Hi, happy to be profiled. I am a mum of 3, grandma to 8, wife to 1, friend to many, Australian Record holder in powerlifting, fitter and healthier than some my age, and still a work in progress. I am of the 1960 vintage and while I may be in my 60s, I certainly don't feel that way. Hubby and I have been sporty most of our adult lives as have our children (we have 3: 44, 41, 38). Like other people have said I am astounded at how the younger generations (including 1 of my own kids) complain about how easy it was for us. Well we worked hard and just dealt with things as they came. We had our children young, extremely young, but never felt it held us back. It was our decision to have the children and so we made the most of it. Today people want to have the beautiful home we worked 20 years to get, the holidays we put off until our kids had grown, etc they want to start where we have 'finished' (well not finished, but you get my drift). However, in part I blame us. We basically told our kids they could have it all, do it all, be it all and while the sentiment was good, that's a lie. Because they can't have it all, do it all, be it all; and neither can we. Generally, we have allowed and enabled them to think they deserve now what we worked hard to achieve. One of my daughters has 4 children and she often says she needs 'me time', when is it my turn, etc and asked me when will she get her go? I said to her in about 20 years. I am not say we Boomers got it completely right, but I think we didn't expect things to fall into our laps either.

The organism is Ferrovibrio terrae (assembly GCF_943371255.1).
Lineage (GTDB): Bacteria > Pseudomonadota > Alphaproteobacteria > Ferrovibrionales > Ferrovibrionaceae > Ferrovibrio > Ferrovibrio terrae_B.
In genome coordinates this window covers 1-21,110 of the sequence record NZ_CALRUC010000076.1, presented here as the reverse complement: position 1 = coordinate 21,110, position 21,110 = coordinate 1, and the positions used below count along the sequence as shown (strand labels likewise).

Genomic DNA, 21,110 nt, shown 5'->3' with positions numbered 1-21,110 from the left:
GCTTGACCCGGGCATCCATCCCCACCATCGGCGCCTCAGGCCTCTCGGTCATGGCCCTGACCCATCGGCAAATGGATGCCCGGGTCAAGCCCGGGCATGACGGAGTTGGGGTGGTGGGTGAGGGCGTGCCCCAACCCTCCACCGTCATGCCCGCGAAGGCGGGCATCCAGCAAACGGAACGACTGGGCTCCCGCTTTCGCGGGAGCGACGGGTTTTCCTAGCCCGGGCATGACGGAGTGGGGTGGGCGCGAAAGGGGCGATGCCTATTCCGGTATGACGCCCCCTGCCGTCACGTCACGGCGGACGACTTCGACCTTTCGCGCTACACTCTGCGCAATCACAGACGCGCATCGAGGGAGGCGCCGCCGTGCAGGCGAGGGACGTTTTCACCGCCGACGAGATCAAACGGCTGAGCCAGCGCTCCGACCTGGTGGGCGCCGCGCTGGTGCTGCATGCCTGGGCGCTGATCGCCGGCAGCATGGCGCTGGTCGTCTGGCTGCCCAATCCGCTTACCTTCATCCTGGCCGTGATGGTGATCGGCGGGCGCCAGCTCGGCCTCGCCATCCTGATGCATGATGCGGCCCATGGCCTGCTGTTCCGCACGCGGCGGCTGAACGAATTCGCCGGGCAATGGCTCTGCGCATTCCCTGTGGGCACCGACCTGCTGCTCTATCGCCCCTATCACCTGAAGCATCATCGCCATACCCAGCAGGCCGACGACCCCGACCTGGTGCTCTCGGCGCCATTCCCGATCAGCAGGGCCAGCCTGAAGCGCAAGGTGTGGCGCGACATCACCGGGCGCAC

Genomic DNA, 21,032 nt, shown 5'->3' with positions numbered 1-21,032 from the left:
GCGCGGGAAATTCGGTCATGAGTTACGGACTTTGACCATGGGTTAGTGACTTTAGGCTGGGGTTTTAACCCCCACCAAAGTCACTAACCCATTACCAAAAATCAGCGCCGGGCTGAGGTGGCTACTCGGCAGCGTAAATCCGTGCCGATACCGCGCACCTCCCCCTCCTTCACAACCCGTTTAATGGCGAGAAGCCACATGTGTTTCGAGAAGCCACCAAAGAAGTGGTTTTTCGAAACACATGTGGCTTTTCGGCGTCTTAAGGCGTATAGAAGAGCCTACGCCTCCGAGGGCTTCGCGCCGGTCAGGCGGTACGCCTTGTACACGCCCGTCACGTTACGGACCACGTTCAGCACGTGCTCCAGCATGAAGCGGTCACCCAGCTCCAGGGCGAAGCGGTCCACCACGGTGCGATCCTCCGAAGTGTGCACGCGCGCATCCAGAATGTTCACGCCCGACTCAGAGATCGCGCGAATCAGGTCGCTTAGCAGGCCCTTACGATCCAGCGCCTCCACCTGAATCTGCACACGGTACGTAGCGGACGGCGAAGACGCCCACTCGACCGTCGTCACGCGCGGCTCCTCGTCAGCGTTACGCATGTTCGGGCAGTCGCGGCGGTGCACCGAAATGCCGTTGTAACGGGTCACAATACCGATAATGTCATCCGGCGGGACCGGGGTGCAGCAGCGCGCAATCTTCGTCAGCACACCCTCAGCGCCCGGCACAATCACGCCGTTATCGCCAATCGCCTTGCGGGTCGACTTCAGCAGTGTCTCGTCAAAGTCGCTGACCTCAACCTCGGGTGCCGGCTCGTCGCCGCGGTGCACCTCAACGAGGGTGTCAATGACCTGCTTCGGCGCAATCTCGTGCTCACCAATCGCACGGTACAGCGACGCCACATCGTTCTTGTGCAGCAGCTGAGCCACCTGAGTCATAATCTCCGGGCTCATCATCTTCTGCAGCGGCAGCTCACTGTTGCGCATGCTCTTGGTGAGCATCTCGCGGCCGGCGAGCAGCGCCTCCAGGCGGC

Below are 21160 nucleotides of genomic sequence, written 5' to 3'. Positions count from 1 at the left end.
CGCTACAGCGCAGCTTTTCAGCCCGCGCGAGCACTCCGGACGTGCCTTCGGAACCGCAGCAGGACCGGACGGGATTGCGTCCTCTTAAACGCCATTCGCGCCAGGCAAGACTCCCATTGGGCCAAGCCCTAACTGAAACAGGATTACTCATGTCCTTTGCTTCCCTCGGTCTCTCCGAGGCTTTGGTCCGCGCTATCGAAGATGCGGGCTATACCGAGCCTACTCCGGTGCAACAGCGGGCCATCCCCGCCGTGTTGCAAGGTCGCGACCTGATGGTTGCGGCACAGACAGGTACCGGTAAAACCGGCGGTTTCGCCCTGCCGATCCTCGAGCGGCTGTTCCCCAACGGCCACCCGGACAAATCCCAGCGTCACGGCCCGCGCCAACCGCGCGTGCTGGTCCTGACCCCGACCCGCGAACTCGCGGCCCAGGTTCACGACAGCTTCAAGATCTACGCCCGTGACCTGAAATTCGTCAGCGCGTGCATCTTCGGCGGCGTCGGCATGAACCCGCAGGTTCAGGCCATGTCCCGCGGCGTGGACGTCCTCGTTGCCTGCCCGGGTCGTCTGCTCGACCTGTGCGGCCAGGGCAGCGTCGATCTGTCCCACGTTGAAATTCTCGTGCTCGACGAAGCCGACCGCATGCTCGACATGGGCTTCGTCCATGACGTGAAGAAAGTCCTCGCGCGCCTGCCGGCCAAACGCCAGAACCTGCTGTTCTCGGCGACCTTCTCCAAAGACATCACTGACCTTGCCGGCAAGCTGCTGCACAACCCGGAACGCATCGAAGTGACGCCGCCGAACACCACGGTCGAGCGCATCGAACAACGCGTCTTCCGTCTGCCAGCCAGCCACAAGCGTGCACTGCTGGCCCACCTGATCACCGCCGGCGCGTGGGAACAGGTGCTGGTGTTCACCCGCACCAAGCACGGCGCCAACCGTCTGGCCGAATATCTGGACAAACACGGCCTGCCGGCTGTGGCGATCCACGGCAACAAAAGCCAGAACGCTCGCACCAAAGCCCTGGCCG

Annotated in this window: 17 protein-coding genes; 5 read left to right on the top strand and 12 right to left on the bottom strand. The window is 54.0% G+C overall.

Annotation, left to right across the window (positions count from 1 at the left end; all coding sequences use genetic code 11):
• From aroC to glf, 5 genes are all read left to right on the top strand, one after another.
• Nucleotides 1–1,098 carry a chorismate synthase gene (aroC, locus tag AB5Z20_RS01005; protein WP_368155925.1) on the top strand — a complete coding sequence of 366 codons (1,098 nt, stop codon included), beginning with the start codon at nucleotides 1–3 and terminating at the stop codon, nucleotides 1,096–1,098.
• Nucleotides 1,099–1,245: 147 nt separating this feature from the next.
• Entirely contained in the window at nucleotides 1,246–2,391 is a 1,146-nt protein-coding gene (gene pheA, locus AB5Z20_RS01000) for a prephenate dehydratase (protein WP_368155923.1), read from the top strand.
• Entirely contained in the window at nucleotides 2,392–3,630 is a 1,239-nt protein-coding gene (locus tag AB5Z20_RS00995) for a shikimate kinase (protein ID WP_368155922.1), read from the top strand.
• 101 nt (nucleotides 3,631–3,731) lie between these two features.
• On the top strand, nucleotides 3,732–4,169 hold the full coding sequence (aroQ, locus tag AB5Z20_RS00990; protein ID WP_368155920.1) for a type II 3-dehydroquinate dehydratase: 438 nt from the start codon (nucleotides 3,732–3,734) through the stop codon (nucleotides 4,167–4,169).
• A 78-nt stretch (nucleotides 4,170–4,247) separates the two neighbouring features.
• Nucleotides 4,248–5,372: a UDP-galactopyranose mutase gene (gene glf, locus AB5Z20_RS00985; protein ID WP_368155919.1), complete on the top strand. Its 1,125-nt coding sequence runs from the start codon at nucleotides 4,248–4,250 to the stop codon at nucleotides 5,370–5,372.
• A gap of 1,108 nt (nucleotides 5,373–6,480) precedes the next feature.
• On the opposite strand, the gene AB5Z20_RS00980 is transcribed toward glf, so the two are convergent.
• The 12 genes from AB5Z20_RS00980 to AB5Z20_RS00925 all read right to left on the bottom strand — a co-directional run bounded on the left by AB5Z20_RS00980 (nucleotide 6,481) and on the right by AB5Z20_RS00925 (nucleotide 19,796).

Phillip from NSW replied to Phillip:

I am obviously not Phillip but his wife lol 

Anonymous from ACT commented: